In partnership with the Muskegon Area Intermediate School District (MAISD), the Muskegon YMCA has begun to offer their Diabetes Prevention Program (DPP) for participants with diverse learning abilities. Kelli DeLong, Healthy Living Director and Lifestyle Coach at the Muskegon Y, launched the first adapted class virtually in March of 2021 in response to participant need as expressed by MAISD. This year, the program has expanded to four classes taking place in-person at the MAISD Transition at Craig Campus.

According to the Centers for Disease Control and Prevention, of the over 88 million adults that have prediabetes, more than 8 in 10 are not aware they have it.[1] The Muskegon YMCA has offered the DPP for over 6 years in order to proactively prevent people with prediabetes from developing type 2 diabetes. The DPP is a lifestyle change program, not a diet or exercise, and it has been proven to reduce the risk of developing type 2 diabetes by up to 58%.[2]  Highly trained coaches facilitate each session and place an emphasis on meeting participants where they are at and working with them to set achievable goals.

The Muskegon Y is able to tailor their DPP to allow participants to reach their highest potential with the course, as was done in order to best serve the MAISD groups. The MAISD Transition at Craig Campus offers an elective post-secondary program for young adults who receive special education services. DeLong modified several parts of the program in order to best meet the learning needs of her participants. For example, the Food and Activity trackers that are used in the program to encourage balanced eating and increased physical activity included ways for participants to track their move-it minutes, color in picture representations of their food intake, and visually monitor their progress towards their goals. According to DeLong, the modified program includes the same information as the standard DPP course, however it is presented in ways that are more accessible and engaging.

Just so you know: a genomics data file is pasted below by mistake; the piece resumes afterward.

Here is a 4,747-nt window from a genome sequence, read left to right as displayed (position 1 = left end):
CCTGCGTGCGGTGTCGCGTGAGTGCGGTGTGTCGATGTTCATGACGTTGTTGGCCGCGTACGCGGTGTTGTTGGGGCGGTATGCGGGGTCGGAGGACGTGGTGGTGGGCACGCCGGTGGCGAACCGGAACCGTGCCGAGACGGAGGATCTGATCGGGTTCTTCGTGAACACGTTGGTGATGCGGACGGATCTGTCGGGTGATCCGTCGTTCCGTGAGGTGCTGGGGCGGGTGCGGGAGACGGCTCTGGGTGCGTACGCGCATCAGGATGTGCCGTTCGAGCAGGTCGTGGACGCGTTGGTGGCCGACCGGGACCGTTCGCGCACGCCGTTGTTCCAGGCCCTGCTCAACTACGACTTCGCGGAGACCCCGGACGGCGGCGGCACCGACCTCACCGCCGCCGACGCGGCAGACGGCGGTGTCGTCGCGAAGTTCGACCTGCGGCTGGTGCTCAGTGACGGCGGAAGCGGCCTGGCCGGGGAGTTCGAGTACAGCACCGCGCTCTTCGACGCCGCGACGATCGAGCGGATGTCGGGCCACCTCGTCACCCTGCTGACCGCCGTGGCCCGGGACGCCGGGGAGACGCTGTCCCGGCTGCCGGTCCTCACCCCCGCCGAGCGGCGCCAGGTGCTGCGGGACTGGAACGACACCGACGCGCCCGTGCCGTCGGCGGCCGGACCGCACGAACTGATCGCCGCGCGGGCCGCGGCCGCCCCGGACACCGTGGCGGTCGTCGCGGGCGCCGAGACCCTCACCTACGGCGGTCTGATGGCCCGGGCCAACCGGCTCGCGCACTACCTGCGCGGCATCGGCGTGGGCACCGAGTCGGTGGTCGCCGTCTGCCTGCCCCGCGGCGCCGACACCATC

“The partnership between the YMCA and MAISD helped to enable our participants to take control of their own health and wellness in ways they may not have before,” said MAISD Transition Campus Principal Katherine Slaghuis. “The classes are engaging and provide participants with a renewed enthusiasm for healthy eating and physical activity.”

Since first launching the class virtually with MAISD in May of 2021, the Muskegon Y has implemented four in-person classes to reach more participants. With these classes, DeLong is looking forward to having heightened engagement and being able to better connect with the participants. She expressed that being face to face makes it easier to recognize if a participant is struggling, and this allows coaches to offer help and encouragement. The in-person classes have also allowed for a new range of hands-on activities to help enhance the key point of each session. For example, a Halloween activity involves participants finding the fat grams and calories in different pieces of Halloween candy and determining how much physical activity would be required to burn those off.

“Adapting a proven curriculum for unique populations is just another example of innovation at the local level that Y’s can leverage throughout the country,” said Heather Hodge, Senior Director of Community Health, YMCA of the USA. “Serving diverse populations is fundamental to the YMCA and we applaud the partnership between the Muskegon YMCA and the Muskegon Area Intermediate School District.”

In the future, the Muskegon YMCA hopes to take the outcomes from the MAISD groups and utilize them to offer more adapted programs to other school systems, organizations, or businesses. The Muskegon Y invites readers to learn how they can get involved and help spread the word. This could entail implementing the program for their employees, checking out the program themselves or recommending it to a loved one who may be at risk, becoming a program coach, or donating resources.

This project is being funded by the CDC 1705 Expansion Grant (NU58DP006365) through Trinity Health

[1] About Prediabetes and Type 2 Diabetes | National Diabetes Prevention Program | Diabetes | CDC

[2] CDC – About the Program – National Diabetes Prevention Program – Diabetes DDT